Nowadays, with highly advanced technologies and the correct tools, many Cyber crimes can be resolved, those approaches on the other hand are totally opposite. In this article, I will expose the difficulties an independent or freelance digital forensic investigator from a developing country faces during a cyber crime investigation.

Leveraging Open Source Intelligence (OSINT) for Digital Forensics and Incident Response (DFIR)

by Collins Bunde

Malware analysis requires intelligence. Security companies, like Payload Security, provide open source intelligence of malware signatures and patterns through their hybrid malware analysis platform. The ability to gather intelligence from publicly shared information is how digital forensics and incident response leverages on open source intelligence when investigating crime. In this case, DFIR teams use signatures, blacklists, and activity patterns to proactively investigate forensic cases. The approach can either be target centric or actor centric focusing on attacker (TTPs). These results in what incident responders and security analysts would term as proactive DFIR, or intelligence driven Incident response.

Digital Traces of Employee Intellectual Property Theft Through the Cloud

by Tyler Hatch

In reality, the most common threat to many businesses comes from within. Their most trusted resource - its employees. Figures suggest that a surprisingly high number of employees have stolen data, intellectual property and confidential information from their employer. For example, one source states that 56% of employees steal information, data or intellectual property from their employer when departing the organization. While the motivation for the theft ranges from retribution to a desire to compete with their former employer - and everything in between - the sheer volume of workplace theft cannot be denied.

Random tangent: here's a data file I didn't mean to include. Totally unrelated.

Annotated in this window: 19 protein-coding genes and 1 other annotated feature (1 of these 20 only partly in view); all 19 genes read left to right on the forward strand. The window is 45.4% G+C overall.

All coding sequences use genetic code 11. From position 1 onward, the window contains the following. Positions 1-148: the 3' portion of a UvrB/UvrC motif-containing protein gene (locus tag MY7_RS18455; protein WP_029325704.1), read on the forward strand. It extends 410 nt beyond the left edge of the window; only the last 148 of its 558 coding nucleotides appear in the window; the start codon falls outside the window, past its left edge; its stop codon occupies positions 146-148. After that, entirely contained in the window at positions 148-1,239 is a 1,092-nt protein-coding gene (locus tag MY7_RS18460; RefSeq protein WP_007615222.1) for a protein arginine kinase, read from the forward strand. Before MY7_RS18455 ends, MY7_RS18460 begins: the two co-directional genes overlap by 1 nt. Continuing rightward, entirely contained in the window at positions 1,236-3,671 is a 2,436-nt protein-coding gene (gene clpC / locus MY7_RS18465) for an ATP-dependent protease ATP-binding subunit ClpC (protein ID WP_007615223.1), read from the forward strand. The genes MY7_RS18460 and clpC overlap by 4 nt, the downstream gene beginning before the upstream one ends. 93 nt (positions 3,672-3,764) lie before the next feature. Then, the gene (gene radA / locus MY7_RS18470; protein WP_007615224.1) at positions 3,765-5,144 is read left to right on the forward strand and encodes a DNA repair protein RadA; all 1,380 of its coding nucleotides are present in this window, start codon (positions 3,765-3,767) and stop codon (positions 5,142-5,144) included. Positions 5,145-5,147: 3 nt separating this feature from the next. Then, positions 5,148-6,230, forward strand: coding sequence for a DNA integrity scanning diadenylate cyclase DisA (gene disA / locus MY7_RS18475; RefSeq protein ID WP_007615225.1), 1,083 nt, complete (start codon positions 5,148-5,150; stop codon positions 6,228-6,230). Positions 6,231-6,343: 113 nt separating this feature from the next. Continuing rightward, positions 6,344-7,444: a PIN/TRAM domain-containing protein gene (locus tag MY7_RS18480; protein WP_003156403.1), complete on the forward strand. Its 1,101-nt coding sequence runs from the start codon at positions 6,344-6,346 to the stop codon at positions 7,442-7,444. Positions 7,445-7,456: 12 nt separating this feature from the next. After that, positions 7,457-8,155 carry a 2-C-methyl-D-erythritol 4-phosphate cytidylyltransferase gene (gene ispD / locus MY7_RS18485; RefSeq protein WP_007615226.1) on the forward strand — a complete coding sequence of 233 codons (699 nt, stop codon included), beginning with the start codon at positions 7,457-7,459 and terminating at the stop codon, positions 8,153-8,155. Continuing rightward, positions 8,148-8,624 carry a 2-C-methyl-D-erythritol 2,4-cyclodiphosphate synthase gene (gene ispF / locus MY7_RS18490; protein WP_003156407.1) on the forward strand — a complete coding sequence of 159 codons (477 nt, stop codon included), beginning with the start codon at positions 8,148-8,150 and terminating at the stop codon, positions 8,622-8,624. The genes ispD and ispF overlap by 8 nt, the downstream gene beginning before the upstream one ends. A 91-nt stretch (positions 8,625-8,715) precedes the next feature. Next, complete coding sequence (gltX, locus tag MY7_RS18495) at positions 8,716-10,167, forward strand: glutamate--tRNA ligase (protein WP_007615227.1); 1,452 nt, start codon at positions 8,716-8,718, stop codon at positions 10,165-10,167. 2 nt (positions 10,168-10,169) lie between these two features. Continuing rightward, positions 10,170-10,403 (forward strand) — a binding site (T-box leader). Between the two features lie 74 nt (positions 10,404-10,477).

Potential Cyber Forensics Specialties 2025

by Kevin Coleman

We are rapidly moving to a highly connected world. Singularity Hub reported that by 2025 there will likely be 100 billion connected devices. Some even call it the "trillion-sensor economy." Multiple sources have estimated all those connected devices will cause data to explode to between 160 and 170 zettabytes by 2025 - that has so many 0s (zeros). That is about a 10X increase from today. Some believe that over one-quarter will need real-time processing and analytics. This is causing the value of data to increase along with the volumes that need to be protected, as well as the software and systems that produce and analyze all that data. All of these devices and this data will result in forensics becoming far more challenging with an increased emphasis on the damages due to data theft and manipulation. Most of all, the likelihood of hacking and data manipulation that results in the loss of life is a real concern.

Adopting A Hacker Mindset and Enhancing a Penetration Test Through OSINT

by Matthew Kafami